Wednesday, May 19, 2010

Book Review - Rocket Men

Going to the moon was pretty much the biggest deal in human history. There's no way around that. It was a big freaking deal, and it really still is. I'm sure most everyone has seen documentaries on the History Channel or National Geographic on the moon landings and/or seen the movies Apollo 13 or The Right Stuff. If you're an American, then it's pretty much your default setting to know at least a little about the moon landing. There are also quite a few books on the subject, and most of them are pretty darn good. There are a LOT though, so for one to really stand out it'd have to be pretty darn spectacular. A blurb on the cover of this book, Rocket Men, says that it's "brilliant" and "spectacular". Well, I have to disagree on those two, but it's still a good read nonetheless.

This is basically a more behind the scenes look at the Apollo program, with hundreds of memoir-like quotes from engineers, pilots, scientists and politicians on the moon landing. The more personal and historical side of the book is actually very interesting as it really shows the human side of the people involved and just how much of a strain this task really was. The astronauts become less mythical and much more human, and their differing views on the project and all around world-views are something I hadn't heard a lot of before this book. Like I said, when the story becomes focused on the people and the history of the Apollo program, this book really soars. The downside is that a lot of the book is engineer/scientist talk, with pages of technical details and things that just plain old didn't interest me very much. I'm not downplaying the importance, obviously, but to someone like me who isn't an engineer it just wasn't conveyed in an interesting way.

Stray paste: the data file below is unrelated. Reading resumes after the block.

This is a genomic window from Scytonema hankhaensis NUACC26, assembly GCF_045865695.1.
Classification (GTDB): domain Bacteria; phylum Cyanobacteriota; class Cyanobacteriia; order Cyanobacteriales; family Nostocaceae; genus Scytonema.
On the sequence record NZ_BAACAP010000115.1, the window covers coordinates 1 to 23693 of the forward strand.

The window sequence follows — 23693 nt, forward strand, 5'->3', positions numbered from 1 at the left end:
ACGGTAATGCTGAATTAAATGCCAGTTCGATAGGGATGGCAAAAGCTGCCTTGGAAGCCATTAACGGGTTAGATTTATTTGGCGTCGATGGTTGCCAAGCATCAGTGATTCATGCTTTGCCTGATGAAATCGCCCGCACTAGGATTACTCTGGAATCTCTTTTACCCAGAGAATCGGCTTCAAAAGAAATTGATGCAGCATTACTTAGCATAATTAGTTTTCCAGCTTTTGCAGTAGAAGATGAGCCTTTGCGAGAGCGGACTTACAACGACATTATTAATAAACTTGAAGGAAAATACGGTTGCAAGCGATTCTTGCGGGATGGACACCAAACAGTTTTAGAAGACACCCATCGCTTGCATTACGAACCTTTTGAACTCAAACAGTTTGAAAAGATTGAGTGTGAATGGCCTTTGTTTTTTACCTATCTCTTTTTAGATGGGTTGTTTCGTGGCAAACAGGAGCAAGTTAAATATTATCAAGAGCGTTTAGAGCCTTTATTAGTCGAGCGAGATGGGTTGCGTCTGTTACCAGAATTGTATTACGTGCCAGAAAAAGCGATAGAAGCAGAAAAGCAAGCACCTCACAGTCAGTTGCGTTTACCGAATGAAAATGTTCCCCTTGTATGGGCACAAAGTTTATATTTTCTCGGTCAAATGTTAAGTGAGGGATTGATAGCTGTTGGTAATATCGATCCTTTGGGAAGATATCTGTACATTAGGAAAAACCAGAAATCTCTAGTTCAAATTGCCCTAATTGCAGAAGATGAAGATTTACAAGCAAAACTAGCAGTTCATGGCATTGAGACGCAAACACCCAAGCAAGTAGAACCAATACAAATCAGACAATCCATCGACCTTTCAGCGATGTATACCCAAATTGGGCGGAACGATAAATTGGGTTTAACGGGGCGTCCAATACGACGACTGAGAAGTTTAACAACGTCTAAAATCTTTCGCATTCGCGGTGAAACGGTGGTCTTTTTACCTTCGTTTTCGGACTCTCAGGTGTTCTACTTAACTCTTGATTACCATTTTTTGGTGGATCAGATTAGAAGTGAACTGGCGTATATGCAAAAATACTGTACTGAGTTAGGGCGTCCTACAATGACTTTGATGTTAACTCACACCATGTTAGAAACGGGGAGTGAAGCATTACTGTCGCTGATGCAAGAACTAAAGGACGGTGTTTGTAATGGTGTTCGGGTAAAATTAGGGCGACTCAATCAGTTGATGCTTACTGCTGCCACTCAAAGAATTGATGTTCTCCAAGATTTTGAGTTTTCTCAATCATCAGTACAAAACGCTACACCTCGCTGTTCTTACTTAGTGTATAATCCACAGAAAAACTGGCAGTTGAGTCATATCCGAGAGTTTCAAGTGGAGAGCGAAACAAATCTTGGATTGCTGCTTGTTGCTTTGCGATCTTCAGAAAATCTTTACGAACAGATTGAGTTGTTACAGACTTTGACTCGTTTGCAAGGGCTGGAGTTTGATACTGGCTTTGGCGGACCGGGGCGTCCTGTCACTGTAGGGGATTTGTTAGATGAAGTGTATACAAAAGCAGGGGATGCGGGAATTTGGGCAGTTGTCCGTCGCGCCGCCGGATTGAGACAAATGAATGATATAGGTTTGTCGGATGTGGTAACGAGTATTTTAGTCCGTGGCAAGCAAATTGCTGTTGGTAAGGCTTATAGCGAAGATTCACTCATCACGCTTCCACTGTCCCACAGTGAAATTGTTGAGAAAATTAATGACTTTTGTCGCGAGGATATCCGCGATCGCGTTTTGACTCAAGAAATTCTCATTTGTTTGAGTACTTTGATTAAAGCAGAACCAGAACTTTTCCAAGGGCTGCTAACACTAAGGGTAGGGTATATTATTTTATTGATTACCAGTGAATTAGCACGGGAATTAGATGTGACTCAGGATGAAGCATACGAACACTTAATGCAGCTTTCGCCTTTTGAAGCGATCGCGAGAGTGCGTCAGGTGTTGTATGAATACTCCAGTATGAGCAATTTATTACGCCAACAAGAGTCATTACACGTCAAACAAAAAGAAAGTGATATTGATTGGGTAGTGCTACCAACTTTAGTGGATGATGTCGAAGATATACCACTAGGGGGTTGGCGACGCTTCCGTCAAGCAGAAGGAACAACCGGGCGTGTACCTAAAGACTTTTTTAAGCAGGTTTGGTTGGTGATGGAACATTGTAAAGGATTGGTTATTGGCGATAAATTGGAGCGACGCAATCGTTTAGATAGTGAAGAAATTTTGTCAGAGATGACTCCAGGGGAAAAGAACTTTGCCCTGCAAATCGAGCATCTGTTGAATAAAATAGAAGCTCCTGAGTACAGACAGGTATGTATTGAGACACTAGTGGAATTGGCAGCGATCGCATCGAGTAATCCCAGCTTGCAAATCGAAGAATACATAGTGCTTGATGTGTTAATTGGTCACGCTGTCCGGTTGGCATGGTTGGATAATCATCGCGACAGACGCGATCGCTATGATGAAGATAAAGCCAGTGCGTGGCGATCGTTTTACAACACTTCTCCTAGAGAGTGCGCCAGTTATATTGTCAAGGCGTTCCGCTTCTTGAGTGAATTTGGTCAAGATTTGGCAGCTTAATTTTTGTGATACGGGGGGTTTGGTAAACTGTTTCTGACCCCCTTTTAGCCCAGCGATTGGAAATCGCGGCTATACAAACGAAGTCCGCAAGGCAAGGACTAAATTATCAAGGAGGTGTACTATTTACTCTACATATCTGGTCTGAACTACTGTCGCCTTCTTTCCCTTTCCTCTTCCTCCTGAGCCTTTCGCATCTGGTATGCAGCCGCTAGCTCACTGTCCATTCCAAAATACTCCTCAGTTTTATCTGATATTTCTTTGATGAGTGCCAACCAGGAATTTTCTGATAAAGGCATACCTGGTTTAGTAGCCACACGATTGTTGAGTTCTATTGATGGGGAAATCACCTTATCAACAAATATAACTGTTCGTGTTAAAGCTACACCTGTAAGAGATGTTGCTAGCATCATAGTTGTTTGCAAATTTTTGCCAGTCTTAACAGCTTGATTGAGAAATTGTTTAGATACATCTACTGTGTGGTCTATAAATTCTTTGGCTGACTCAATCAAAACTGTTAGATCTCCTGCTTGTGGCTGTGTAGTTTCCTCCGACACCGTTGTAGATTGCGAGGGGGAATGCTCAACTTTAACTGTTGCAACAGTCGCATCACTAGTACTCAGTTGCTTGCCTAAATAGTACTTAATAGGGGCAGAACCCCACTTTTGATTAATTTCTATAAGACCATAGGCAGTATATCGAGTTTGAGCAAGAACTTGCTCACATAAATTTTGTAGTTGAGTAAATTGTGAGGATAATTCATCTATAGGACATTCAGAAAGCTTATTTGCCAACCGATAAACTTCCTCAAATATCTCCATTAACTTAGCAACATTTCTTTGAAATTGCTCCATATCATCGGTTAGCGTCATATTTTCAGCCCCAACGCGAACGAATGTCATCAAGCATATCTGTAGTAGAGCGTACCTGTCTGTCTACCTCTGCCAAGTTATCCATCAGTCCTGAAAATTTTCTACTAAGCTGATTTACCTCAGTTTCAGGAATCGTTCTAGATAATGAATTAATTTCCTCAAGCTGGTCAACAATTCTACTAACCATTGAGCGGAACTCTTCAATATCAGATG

There's some really good stuff here though; the politics and infighting of things like who would be the first man to walk on the moon, what he would say and what would be on the plaque left on the moon are all things I didn't know before. The history of the Cuban Missile Crisis and the Cold War and how it related to the Space Race were fantastically conveyed; as I said before the historical narrative is where this book really shines.

Overall, this isn't a book I'd really call epic and spectacular. It's a well-written and very informative look at the more historical and personal side of the Apollo Program, which isn't usually the norm for books on the subject. Rocket Men, while not really reinventing the wheel for Space Race books, gives a good in depth look at the Apollo Program from a much more personal and human perspective than most books on the subject. It's well-written and something I recommend for any fan of space or American history.


  1. sounds like an interesting read. Thanks for the review. Politics and infighting even in the space program, eh..

  2. This grabs my attention because you say it more the personal stories of the moon landing, I love that kind of stuff... I think I'm going to add this to my Reading List